In the Spirit

Barman Dustin Sullivan

Lead barman Dustin Sullivan photos: Heimo Schmidt; Garrick Ramirez

I love a good cocktail. Waxed mustaches, overwrought ingredients and subsequent Portlandia parodies have done nothing to dissuade me from the city’s current cocktail craze. The boozy alchemy of taking a set of ingredients, coaxing new flavors from them, and creating something greater than the sum of its parts is fascinating … and delicious. When I go out, I’ll sit at the bar chatting up the bartender and taking notes. It’s a great way to learn new tricks and meet interesting folks like Dustin Sullivan.


Sullivan is the lead barman at the newly rechristened Fog City. He’s an incredibly likeable guy with a noble credo guiding his work. “The primary role of a bar is to be fun,” he told me. “Anything that gets in the way of that only compromises its essential purpose.” I mouthed a silent amen as he said it.

He noted that his outlook was shaped by a visit to Restaurant Gary Danko. While he found the table service highly efficient but stiff, all the fun was at the bar. There, the Michelin-starred food was served with smiles, fist bumps and joviality. He’s taken the convivial inspiration to heart. Last time I sat at Dustin’s bar, I overheard two patrons inquiring about his outfit. It resulted in him happily sharing with them the measurements of his jeans.


Dustin applies his populist philosophy to the cocktail list he’s created. He balances crowd-pleasers with more complex drinks. His Milk Punch (bourbon, brandy, rum, citrus, spices, lemon, sugar, and clarified milk) has proved an instant hit. The light and delectable drink is infused with Christmas spices and citrus zest. A cocktail glass hardly seems big enough.

Bad Moon Rising Cocktail photos: Heimo Schmidt; Garrick Ramirez

Bad Moon Rising Cocktail photos: Heimo Schmidt; Garrick Ramirez

Things get more interesting with the Bad Moon Rising (recipe below), a drink inspired by Dustin’s love of earthy Italian wines such as Barolo. “I wanted to capture the jammy, rich, smoky qualities of the wine,” he said. The cocktail includes a curious ingredient called saba. (I was fairly sure it wasn’t the mackerel I know from sushi menus, but you never know these days.) It’s actually a molasses made from grape must, the stuff left over from wine making. Inspiration comes in many places, and working alongside high-end kitchens certainly doesn’t hurt. One night at Picco (Larkspur), where Dustin previously worked with Fog City’s chef Bruce Hill, he noticed the chefs using saba to top ice cream. He asked for a taste and immediately decided the complex sweetener would find a home in his cocktail creations.


What’s his favorite spirit to play with? Mezcal, the smoky cousin of tequila. He likes how it captures the vegetal qualities of tequila and the smokiness of scotch. You’ll find the latter spirits in his Risky Business (blanco tequila, Aperol, Dolin blanc vermouth, Bank Note scotch, and Angostura bitters) a clean, incredibly balanced take on a Negroni. The drink comes out quick thanks to it being served on tap (premade in batches and stored in a standard soda keg). It’s a welcome trend.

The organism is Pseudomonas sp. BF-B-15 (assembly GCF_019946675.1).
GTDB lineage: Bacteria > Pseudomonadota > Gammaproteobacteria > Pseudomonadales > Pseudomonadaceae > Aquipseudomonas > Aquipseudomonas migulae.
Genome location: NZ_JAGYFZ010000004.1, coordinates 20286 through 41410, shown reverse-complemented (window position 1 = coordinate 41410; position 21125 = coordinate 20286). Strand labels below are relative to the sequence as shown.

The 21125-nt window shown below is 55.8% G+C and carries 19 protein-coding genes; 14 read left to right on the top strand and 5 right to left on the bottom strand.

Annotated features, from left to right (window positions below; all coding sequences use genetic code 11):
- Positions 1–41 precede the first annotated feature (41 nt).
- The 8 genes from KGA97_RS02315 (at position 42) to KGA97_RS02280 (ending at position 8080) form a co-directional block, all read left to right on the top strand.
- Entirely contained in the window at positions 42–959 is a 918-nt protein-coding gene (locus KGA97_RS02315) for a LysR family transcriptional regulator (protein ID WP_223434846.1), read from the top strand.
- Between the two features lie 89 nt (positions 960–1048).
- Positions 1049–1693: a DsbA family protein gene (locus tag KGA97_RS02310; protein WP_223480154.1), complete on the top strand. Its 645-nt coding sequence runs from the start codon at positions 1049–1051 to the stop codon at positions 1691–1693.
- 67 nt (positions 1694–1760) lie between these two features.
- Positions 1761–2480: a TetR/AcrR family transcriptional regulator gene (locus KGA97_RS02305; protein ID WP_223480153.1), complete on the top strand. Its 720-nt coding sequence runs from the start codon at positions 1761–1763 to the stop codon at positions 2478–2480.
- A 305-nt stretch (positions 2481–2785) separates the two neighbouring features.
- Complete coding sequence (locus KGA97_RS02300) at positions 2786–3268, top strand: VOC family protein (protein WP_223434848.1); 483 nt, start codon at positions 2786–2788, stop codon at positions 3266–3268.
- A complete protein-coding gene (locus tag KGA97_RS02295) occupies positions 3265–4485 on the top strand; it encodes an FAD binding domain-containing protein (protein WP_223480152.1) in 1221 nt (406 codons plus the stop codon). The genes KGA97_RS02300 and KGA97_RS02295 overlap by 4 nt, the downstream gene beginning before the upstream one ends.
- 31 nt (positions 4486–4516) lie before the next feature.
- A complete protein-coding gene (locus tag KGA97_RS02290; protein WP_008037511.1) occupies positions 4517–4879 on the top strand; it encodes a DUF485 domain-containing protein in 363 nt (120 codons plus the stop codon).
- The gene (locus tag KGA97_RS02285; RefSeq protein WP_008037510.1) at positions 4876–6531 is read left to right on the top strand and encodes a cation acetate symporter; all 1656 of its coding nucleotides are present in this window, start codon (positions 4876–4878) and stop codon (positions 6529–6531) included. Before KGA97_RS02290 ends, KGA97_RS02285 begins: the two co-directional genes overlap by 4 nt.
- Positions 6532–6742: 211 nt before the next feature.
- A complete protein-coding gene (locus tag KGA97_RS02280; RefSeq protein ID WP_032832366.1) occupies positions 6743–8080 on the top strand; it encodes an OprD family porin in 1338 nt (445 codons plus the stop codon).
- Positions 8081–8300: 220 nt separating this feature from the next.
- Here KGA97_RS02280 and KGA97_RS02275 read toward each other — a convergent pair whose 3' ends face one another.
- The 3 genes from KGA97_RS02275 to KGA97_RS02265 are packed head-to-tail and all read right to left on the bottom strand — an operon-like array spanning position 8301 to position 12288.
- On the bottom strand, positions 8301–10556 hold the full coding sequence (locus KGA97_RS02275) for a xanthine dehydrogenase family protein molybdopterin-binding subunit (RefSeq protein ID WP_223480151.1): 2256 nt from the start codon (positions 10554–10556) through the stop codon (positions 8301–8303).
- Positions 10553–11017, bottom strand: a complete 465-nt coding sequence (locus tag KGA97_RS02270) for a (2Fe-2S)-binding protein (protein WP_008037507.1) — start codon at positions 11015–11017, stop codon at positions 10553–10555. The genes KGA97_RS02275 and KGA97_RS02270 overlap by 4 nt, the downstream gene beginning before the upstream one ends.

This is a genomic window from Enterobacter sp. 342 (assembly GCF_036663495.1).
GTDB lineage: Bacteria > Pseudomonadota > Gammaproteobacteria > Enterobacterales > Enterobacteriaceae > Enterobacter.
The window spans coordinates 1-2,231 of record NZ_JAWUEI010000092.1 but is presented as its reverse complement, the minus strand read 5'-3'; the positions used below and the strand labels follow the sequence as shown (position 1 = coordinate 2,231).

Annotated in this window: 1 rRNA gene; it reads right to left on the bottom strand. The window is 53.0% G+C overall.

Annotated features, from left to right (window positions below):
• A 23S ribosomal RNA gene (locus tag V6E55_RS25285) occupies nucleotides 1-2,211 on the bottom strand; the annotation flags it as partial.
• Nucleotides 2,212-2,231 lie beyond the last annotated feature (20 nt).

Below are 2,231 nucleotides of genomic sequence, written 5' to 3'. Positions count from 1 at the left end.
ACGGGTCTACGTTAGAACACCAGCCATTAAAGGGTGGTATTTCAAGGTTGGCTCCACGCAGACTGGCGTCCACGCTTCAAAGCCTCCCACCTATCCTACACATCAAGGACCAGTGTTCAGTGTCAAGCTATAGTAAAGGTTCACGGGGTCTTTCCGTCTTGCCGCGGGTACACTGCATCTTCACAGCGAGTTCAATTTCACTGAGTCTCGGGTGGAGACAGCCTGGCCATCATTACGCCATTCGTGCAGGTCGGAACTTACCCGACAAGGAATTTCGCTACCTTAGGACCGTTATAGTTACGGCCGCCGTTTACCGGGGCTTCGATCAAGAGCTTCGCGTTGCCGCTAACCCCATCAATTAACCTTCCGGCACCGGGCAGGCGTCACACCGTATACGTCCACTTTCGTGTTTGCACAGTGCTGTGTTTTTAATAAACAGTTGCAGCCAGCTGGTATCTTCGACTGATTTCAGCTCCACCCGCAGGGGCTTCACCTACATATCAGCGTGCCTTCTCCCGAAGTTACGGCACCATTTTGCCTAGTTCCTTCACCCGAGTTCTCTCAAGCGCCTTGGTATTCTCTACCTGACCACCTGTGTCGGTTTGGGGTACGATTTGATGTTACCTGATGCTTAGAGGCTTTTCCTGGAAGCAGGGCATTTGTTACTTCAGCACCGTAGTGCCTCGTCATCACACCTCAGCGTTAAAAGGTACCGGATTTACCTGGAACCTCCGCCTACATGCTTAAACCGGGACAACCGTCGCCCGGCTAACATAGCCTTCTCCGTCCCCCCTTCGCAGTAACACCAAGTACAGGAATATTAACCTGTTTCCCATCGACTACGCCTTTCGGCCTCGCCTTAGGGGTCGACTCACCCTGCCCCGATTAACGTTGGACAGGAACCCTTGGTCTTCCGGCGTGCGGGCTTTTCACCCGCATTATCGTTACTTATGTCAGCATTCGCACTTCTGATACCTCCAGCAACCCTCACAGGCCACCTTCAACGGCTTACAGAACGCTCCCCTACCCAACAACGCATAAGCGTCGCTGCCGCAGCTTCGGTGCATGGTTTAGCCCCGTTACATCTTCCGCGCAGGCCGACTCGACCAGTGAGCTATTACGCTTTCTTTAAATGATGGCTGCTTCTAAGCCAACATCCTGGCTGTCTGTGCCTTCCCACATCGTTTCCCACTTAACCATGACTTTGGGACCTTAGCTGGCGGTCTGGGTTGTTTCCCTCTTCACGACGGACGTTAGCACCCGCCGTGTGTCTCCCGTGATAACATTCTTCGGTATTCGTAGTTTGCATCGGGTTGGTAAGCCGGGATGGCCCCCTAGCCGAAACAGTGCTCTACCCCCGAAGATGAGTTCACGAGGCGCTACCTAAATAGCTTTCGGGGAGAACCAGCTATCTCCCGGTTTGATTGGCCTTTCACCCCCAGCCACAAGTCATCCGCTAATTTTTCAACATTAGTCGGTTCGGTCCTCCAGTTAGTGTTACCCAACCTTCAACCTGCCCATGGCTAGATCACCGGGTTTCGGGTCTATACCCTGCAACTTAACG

For the Saboteur cocktail (Old Bardstown 4-year-old bourbon, Carpano Antica vermouth, Campari), Dustin utilizes another trend du jour, barrel-aging. I grilled him: Does it really do anything other than look good on a menu? Plenty, it turns out. When vermouth is combined in a barrel with high-proof spirits, over time it starts to mimic Madeira or port. The cocktail becomes richer, bitterness is rounded out, and the barrel imbues oak and vanilla notes.


Bar managers have the dubious honor of being solicited constantly by liquor distributors. I asked Dustin if he’s been introduced to anything of note lately and he quickly reached for a bottle of Spirit Works sloe gin, a craft spirit produced in Sebastopol. The reddish liquor is made by infusing gin with sloe berries, an astringent fruit you wouldn’t want to eat on its own. “It’s deep and rich while still being bright, the sweetness leveled by gentle bitter and tart notes. It’s got balance and complexity,” he explained.

So where’s a guy like Dustin go when he wants to sit on the other side of the bar? “The Marina Lounge is my home away from home. Sully, the owner, is like the awesome uncle that you can’t wait to see,” he says with a smile. And his order? A beer and a shot, naturally.

Bad Moon Rising

(Serves 1)

1 ounce Oro De Oaxaca mezcal (or other smoky mezcal)

¾ ounce Spirit Works sloe gin

¼ ounce Breckenridge Sipping Bitters (you can sub Benedictine)

¼ ounce saba

¼ ounce lime juice

5 mint leaves

In a mixing glass, muddle the mint with the sloe gin. Add the other ingredients and shake vigorously. Double strain over a large chunk of ice. Garnish with a mint sprig.


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Garrick Ramirez can be reached on Twitter at @WeekendDelSol or at [email protected].

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